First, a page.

When my dog passed away a month ago, we found a spot by a creek under the shade of a beautiful gum tree, and laid him to rest. We had all took the time to say a few words and even planted a tree there which we have been back to water a few times. It is a tranquil place and I couldn’t have thought of a more fitting way to give our dog a peaceful place of rest.

  2. batteredhope

    Considering my dogs are now 15 and 18, I dread the inevitable. However, we have had and lost many dogs. I devoted many blog posts to their lives and their passing. Last month we lost two, Willow a rescue we had 6 years and Dakota, a rescue we had one year. No matter how long you have them, they are part of your life and saying good-bye is NEVER easy. I love them all deeply and would have to side with you, Janice, in the coping department

  3. Bella Silverstein

    This is a great blog. It’s hard to part with a beloved pet. My sadness usually dissipates when I finally allow myself to get distracted by all the chewing and peeing and training and loving that takes place with the new adorable puppy.

  4. Susan

    You are correct everybody copes in their own personal way when a cherished pet dies. When my beloved pomeranian passed my family held a meaningful funeral, eulogies and all. She gave us so much joy during life that we still honor her memory even today. A prominent picture is in our family room and a painting of her is displayed near our entryway. On her birthday we pick up her favorite treat, ribs, to share with her Pom brother and sister as a celebratory remembrance. We reminisce by her grave how much she meant to us. On the date of her death we gather again to place flowers and exchange favorite stories. The spring greenery hides her gravestone for awhile and then it reappears as the autumn leaves fall. “Thanks for all your love” is engraved in the stone.

  5. Pingback: Little Known Facts About Dogs, Do They Go to Heaven?
  6. Pingback: This is How Facebook Can Always Help You Blog Better
  7. pet memorials Sunshine Coast

    Just like any family death, it is important to properly say your goodbyes following the loss of a pet. This can be done by holding a funeral or memorial service.

  8. Moose

    Hello Janice,
    It is an excellent post must say!. It would give courage to a lot of people who have lost their pet and don’t know how to overcome this. We need to talk about this as well, you have done a good job.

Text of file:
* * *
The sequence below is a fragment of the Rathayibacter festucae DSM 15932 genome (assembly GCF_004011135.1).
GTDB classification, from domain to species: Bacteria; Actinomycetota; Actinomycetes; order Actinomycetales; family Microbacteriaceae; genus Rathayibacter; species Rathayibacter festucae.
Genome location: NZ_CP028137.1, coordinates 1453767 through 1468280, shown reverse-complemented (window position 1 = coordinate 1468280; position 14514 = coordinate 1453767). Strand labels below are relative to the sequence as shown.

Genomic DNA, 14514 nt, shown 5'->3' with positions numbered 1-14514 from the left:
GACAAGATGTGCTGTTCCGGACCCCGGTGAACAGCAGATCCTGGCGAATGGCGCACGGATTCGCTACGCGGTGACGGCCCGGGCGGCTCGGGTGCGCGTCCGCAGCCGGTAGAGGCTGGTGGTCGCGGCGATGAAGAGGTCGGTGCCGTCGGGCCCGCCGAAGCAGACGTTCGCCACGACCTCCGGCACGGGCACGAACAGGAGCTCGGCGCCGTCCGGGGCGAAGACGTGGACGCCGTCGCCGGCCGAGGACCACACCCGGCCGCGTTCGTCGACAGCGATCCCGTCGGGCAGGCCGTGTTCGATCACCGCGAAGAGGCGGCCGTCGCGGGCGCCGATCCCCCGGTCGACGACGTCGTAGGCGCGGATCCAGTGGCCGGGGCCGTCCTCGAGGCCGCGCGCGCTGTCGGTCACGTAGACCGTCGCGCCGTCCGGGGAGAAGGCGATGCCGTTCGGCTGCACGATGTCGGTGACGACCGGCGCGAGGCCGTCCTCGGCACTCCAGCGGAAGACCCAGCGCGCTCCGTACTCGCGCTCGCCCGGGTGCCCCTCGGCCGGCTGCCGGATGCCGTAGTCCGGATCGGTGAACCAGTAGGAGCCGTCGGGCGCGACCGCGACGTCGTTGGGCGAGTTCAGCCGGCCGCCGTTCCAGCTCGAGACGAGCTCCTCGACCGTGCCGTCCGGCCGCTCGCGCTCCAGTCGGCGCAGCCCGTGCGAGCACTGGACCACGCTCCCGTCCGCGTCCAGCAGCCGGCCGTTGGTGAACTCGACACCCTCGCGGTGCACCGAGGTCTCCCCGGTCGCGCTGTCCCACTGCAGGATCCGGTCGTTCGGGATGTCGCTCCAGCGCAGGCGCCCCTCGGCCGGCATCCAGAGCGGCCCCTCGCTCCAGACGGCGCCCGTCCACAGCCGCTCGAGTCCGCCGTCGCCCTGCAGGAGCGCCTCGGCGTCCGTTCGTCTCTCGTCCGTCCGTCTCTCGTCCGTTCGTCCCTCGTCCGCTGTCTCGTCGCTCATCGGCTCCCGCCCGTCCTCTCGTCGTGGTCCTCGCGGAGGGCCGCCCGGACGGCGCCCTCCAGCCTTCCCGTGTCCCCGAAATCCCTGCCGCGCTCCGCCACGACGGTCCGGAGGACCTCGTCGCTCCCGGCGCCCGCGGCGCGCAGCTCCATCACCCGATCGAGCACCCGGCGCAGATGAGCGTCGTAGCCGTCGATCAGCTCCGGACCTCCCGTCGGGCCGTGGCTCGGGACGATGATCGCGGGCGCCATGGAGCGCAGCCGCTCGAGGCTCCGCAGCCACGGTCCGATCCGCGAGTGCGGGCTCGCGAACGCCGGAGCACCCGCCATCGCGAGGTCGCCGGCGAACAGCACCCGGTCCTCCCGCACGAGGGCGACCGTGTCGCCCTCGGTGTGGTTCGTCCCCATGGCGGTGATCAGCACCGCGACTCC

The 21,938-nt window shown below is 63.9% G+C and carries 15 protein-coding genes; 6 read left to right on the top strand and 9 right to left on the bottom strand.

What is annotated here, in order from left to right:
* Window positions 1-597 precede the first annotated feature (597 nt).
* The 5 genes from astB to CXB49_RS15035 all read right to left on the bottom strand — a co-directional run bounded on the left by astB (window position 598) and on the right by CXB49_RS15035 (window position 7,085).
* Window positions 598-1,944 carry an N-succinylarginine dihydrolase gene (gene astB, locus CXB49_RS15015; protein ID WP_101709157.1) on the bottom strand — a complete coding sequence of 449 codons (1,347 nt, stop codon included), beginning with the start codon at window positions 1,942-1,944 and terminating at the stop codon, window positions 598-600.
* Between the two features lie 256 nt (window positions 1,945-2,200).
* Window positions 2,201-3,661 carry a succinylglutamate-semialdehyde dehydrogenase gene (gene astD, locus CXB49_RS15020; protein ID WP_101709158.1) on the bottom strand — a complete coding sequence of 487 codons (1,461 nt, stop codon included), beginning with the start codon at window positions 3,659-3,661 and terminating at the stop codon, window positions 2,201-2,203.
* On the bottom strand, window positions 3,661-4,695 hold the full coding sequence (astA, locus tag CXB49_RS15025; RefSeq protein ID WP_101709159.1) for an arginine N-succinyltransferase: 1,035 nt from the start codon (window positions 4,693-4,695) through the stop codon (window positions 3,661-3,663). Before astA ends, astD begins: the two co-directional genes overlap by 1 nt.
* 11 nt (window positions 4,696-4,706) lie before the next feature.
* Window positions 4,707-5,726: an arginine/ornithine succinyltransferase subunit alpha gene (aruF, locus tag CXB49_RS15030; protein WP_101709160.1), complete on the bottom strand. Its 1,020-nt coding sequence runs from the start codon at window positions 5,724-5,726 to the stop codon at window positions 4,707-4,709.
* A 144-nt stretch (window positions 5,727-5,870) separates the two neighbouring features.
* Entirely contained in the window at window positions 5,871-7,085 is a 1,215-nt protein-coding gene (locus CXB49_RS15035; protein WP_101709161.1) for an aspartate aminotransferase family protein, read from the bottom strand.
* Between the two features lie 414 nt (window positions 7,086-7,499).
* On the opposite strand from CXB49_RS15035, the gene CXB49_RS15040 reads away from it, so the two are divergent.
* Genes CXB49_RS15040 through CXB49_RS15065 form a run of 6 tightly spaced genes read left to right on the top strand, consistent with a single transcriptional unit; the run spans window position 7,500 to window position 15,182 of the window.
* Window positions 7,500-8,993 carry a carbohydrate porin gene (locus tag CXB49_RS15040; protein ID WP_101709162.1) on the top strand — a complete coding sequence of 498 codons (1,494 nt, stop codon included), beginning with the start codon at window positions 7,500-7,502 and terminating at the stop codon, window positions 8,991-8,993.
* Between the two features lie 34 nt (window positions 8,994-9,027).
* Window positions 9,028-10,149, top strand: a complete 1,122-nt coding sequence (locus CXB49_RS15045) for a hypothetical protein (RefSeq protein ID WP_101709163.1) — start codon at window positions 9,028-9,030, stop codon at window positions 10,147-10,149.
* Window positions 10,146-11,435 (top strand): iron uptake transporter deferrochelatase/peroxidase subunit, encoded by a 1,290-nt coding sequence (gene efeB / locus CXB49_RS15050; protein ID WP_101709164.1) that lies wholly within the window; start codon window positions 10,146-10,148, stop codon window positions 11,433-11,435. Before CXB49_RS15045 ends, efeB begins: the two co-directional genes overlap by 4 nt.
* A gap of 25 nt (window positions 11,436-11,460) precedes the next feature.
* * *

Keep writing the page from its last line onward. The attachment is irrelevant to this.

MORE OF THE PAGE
Thanks and keep writing good stuff.

  9. Prince James

    Nowadays pets are more loyal than human. So after their death, the proper funeral should be done to say GOODBYE to them. We(me and my wife) lost our pet 3 months back. Our pet name was Alice, she was like a child to us. We were 3 members at the home, me, my wife and Alice. After her death, we decided to give a bid farewell in a good way. So we consulted the best pet crematory services, provider. I would like to mention the name Rainbow Pet Crematory. They did their job nicely. Hope our Alice will be happy wherever she is. Love you, Alice !!

  10. LeMitri's

    This is such a tough subject. Not looking forward to going through this with my kids. This is good information to have for future reference. It is hard to remember what each age group really understands what when it comes to losing a beloved pet. I wish pets could live as long as we do!

    • Janice Wald

      Thanks for coming by and commenting on my post. I’m with you. I heard some reason pets don’t live as long, it was spiritual relating to All Dog’s Go to Heaven but I can’t remember why. My middle daughter has always been affected the most by death. Definitely not easy to console them.

Would you like to share your thoughts?

Your email address will not be published. Required fields are marked *

This site uses Akismet to reduce spam. Learn how your comment data is processed.